Repair America. Go, vote. 

November 2nd, 2018

vote

In 2004-2005, I was working in a bookstore near my college in New Delhi. Every day after classes, I would ride my motorbike and take over the shift at the store until almost midnight. During those shifts, I sold a lot of books and I read a lot of books. I also met a lot of new people. One of them was an American professor, Marie from Dallas, who strolled into the bookstore with her walking cane and her two wonderful kids. All three of them got immersed in the books, flipping pages, chatting with each other, and making their reading selections.  I could tell they loved being in the bookstore. A few minutes passed by, and Marie and I also started talking about specific readings. I think we discussed Manju Kapur’s “Difficult Daughters” and that got us started. I don’t think I had such a long conversation with an American family before. We discussed many things: education, culture, readings, travels, and more. I had read that open, informed conversations build lifelong bonds. That’s what happened on that late evening in South Delhi’s New Friends Colony Community Center. Who could name it better! I have known Marie and her family since then. Through her, I met Sandy and her family. And then many more friends and families.

After college, I got a fellowship that allowed me to study anywhere in the world on a full ride. My choice to study in the US was strongly influenced by that curious, welcoming, and smiling American family who walked into the bookstore and spoke comfortably about the nuances of culture and social experiences. For a communication major, those things mattered a lot more. Three years later, I went to Appalachian Ohio to pursue a master’s degree in International Affairs. During college, I went to Dallas to celebrate Christmas with Marie. We bought the Christmas tree together, we went door-to-door singing Christmas carols with many friends in the neighborhood. Sandy lived almost next door. A few days later, Marie and her family had to travel while I still had a couple of days to stay in Dallas. So, I stayed with Sandy. That night of 2009 was the first night of Hanukkah. I devoured on latkes that Sandy made and served with sour cream. To have Sandy’s family around was deliciously amazing!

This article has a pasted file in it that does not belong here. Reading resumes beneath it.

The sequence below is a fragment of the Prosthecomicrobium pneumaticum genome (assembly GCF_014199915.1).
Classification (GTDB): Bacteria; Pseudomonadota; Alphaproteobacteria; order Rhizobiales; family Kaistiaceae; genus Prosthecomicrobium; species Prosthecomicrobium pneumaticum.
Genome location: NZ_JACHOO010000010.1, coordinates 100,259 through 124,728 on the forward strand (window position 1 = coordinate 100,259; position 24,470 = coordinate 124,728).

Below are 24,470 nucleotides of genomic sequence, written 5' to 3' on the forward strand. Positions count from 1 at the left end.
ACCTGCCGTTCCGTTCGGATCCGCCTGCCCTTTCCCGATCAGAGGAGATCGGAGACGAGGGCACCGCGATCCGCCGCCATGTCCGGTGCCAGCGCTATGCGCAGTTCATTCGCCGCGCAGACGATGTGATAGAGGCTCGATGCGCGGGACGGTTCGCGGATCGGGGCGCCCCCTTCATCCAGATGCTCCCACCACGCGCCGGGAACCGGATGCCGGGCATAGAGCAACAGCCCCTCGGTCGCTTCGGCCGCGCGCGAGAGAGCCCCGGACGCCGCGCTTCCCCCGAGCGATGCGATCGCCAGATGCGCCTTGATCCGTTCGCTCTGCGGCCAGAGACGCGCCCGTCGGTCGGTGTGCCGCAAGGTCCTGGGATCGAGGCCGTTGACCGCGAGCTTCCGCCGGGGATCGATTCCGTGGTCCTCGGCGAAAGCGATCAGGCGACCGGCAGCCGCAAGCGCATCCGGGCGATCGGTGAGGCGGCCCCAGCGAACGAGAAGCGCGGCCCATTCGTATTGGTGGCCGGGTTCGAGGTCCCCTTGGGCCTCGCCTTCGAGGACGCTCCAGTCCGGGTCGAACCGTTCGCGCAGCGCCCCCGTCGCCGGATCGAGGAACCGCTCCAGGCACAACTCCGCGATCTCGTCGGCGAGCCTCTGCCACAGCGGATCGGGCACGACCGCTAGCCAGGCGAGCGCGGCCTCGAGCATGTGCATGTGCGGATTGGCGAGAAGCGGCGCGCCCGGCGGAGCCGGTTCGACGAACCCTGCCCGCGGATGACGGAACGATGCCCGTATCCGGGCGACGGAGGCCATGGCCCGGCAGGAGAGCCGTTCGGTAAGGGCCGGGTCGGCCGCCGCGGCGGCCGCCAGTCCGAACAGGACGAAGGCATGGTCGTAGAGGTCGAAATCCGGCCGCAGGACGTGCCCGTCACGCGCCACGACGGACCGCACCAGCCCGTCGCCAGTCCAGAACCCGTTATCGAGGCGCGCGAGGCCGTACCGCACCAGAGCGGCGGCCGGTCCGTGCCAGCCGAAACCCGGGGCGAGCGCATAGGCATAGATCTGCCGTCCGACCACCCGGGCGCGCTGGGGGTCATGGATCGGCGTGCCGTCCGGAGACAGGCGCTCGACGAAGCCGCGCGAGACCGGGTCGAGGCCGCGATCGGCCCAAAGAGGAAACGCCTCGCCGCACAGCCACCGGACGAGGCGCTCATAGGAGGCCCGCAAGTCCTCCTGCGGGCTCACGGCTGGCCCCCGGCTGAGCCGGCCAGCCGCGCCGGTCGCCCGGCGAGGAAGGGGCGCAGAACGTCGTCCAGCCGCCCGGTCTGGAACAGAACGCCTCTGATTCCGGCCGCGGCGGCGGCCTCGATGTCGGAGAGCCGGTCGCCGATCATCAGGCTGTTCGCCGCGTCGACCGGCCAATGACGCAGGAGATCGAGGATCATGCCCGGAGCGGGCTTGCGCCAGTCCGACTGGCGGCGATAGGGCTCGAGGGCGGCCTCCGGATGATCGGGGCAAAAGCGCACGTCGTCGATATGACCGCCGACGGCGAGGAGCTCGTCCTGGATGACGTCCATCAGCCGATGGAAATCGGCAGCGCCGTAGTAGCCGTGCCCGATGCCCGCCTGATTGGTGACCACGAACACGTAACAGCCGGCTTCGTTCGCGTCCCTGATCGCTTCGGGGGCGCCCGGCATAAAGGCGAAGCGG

Fast forward three years: I picked up a career in public diplomacy. Fast forward five years: I founded a company on a simple idea of connecting people with people.

Spool back in Delhi in that bookstore: I got interested in another country whose people I had met, trusted, and enjoyed talking with.

That, to me, is the highest form of citizenship and patriotism: stuff you do and words you utter that gets people to look up to your country with a sense of positivity and trust. And you end up taking life decisions based on that positivity. No foreign policy can do it. No IMF can do it. It requires a human decency to appeal to another human decency. So, folks, go out and vote this November. Vote for someone who represents your decency, and who can walk into a bookstore in a foreign land and can make the bookseller fall in love with your nation. You deserve it. America needs it. More than ever.

2vote

Syed K Jamal is the CEO and Founder of Branta. He first came to the US as an international student before moving back to India. Since 2015, he has been living in the Seattle area with his wife, a 5-year old son, Ibru, and three cats who also came with him from India. Syed loves chai and storytelling, would love to host you for both. Email him at syed@goBranta.com.

 

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